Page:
GA Prisoners Tortured in the Showers, as DOJ Ponders Whether It’s Safe Here

April 8, 2024

On February 27, two men were held down in the shower room of a Georgia Department of Corrections (GDC) prison while, one at a time, scalding water was slowly poured over their bare feet. Drug debt they’d been unable to pay.

The screams could be heard from across the dorm. Two prisoners who’d been near the bathroom described also hearing younger voices threatening more pain, and older voices calling for a stop to it.

Word soon got out. The next afternoon the unit manager walked in with a Community Emergency Response Team (CERT) member, saying something about needing photos of perfectly made beds. She walked through the rows of bunks, ordering people up on their feet—they were in the way of the picture she suddenly needed to take—until one tried to stand and nearly fell over. She stopped and lifted his pants leg, revealing a sock stained with pus and blood.

The man told her it was an accident. She sent him off to medical, but stayed to address the rest of the dorm about what was already obvious. If it had been an accident, he would have already gone to medical that morning while most of the unit was at breakfast. Only fear of being branded a snitch would make someone try to hide a wound that bad.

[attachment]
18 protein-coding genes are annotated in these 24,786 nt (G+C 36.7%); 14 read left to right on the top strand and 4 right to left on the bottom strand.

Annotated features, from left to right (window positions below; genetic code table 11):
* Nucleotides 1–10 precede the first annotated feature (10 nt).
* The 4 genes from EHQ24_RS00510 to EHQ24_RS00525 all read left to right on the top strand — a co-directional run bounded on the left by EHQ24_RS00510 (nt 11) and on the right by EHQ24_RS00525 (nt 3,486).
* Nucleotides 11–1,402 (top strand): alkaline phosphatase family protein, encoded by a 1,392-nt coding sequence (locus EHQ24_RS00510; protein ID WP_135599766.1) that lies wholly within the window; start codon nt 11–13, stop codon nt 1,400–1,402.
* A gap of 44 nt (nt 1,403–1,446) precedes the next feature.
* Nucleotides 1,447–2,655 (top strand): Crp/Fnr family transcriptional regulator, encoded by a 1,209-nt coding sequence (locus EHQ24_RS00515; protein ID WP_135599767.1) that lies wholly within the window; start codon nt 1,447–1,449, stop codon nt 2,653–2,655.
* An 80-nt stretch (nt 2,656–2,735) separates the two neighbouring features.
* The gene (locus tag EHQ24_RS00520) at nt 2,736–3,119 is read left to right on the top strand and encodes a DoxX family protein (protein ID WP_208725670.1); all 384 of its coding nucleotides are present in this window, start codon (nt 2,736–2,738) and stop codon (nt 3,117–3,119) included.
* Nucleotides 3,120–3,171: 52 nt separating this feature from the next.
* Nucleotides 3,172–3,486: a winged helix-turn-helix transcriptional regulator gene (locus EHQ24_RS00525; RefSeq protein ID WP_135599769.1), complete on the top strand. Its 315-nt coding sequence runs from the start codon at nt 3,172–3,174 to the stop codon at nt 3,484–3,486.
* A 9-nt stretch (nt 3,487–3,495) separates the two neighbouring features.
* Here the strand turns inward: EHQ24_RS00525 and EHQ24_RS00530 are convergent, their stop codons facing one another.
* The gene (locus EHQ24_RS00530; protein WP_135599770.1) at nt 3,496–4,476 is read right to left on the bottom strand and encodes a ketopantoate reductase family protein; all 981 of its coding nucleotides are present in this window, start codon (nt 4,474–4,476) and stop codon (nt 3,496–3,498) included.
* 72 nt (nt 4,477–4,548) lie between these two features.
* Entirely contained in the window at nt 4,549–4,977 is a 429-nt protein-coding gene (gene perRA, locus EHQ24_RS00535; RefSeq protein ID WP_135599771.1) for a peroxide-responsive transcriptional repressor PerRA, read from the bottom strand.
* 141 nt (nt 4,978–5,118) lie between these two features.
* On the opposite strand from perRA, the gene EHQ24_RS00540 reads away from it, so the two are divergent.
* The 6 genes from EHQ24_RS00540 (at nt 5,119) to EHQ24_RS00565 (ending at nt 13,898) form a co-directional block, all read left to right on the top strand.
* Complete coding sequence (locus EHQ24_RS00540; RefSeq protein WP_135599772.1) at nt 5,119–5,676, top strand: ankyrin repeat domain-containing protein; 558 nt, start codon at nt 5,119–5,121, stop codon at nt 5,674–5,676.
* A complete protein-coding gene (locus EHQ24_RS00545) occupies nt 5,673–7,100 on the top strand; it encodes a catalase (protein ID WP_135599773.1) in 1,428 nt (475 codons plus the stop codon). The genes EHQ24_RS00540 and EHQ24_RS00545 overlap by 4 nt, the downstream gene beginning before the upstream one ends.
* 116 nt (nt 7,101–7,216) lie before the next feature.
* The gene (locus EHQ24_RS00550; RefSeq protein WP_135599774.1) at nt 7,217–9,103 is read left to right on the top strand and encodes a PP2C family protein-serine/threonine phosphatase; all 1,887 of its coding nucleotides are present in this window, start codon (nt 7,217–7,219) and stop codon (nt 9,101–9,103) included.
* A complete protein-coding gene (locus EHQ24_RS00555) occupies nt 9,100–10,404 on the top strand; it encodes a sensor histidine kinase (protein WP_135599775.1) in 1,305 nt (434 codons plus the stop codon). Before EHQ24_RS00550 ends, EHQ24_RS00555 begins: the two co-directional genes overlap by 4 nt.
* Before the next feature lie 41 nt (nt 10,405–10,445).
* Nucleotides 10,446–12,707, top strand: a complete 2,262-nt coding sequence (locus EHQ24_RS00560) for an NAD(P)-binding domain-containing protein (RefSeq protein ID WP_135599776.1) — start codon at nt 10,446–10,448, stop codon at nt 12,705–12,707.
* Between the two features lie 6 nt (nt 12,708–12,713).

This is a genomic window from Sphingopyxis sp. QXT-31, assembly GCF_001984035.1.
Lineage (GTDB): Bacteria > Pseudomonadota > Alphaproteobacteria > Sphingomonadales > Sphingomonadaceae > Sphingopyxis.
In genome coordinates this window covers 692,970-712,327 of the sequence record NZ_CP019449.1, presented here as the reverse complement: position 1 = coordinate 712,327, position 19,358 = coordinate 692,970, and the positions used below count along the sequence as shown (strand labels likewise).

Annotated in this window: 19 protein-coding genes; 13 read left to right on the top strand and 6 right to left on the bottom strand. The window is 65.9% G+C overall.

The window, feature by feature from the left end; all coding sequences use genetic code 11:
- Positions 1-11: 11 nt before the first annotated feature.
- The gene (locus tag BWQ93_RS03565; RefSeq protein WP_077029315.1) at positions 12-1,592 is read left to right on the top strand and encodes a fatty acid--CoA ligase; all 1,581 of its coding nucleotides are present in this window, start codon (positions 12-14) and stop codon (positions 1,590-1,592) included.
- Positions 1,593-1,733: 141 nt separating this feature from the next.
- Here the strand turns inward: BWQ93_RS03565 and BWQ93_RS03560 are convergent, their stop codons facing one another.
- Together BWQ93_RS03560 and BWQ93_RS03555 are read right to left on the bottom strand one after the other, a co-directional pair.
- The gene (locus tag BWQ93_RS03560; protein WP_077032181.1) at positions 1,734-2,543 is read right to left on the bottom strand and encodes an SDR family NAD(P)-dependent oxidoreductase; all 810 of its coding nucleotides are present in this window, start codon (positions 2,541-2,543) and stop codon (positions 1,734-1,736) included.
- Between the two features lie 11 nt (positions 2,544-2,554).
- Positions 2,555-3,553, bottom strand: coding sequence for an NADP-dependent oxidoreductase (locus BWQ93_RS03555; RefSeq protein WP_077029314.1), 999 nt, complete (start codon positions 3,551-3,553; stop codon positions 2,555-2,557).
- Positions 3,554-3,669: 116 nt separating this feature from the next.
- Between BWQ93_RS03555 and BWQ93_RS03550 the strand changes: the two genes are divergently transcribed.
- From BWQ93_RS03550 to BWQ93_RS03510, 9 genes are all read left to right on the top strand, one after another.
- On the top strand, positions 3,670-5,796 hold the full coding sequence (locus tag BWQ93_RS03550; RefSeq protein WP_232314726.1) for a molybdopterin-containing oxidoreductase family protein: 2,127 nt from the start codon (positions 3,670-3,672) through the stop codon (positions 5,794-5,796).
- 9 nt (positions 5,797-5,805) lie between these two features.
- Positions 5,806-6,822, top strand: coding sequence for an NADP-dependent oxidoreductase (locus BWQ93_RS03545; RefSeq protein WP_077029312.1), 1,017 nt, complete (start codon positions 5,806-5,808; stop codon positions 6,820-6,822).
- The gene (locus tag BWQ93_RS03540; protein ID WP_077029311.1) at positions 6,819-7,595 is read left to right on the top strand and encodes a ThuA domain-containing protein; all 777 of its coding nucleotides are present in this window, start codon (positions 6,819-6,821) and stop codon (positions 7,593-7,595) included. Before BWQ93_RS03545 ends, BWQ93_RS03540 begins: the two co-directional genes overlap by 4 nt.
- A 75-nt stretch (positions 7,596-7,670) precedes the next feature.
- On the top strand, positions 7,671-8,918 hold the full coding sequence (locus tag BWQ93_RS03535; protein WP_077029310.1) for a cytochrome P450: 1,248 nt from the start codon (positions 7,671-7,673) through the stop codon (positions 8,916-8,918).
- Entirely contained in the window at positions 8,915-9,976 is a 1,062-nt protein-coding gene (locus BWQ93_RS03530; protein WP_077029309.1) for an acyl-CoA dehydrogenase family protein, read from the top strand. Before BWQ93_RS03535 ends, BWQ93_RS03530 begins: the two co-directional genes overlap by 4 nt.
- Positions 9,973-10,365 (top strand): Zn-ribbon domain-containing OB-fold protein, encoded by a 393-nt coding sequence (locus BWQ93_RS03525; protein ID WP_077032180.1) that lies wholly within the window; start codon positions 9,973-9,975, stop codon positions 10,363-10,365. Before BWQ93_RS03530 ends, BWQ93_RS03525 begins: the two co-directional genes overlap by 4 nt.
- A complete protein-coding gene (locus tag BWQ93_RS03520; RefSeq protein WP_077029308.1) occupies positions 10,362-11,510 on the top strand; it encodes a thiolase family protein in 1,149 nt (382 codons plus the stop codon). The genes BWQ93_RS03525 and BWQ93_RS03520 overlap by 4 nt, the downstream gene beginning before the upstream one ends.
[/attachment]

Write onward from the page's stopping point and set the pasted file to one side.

Within the hour, the same CERT member came back, accompanied by both deputy wardens of security, two supervisors, a lieutenant and a captain. The dorm was assembled before them, and told that those responsible for the scalding were to start packing their property. No one came forward.

“You know who you are, and I know who you are,” said one of the deputy wardens, according to two prisoners who witnessed the exchange. “You are going to answer to the names I call or you’re leaving here with nothing, but you’re leaving here in five minutes either way.”

The debt enforcers’ names were called. Slowly, they raised their hands. The next morning, the second man who’d been tortured went to medical while everyone was at breakfast. He told them he’d scalded himself by accident.

Amid a national understaffing crisis, many corrections departments are finding new ways to rearrange us.

Violence is a regular occurrence here, but torture isn’t; not like that. The strong opinion among prisoners reached by Filter was that if the facility were adequately staffed, the incident couldn’t have happened. That living unit used to have three corrections officers (COs) working nights. No one works nights there now. For 10 or more hours, prisoners are locked in together with no one watching.

Amid a national understaffing crisis, corrections departments continue to ignore the obvious solution, which is to let some of us out. Instead, many are finding new ways to rearrange us.

Depending on factors like job assignment or security classification, some prisoners at this facility are housed in two-person cells and some are in open dorms. In January, the new warden—they’re always new—had orchestrated a prisoner swap between the cell houses and the dorm buildings, effectively reorganizing half the prison in a single day.

The idea was to take the prisoners who would ordinarily receive the most supervision—mostly younger, higher-security gang members who engaged in violence—and mix them in with the mostly older, minimum-security prisoners with steady jobs and clean disciplinary records. Lastly, add in the older, semi-retired gang members (OGs) to encourage the first group to act more like the second. GDC did not respond to Filter‘s request for comment.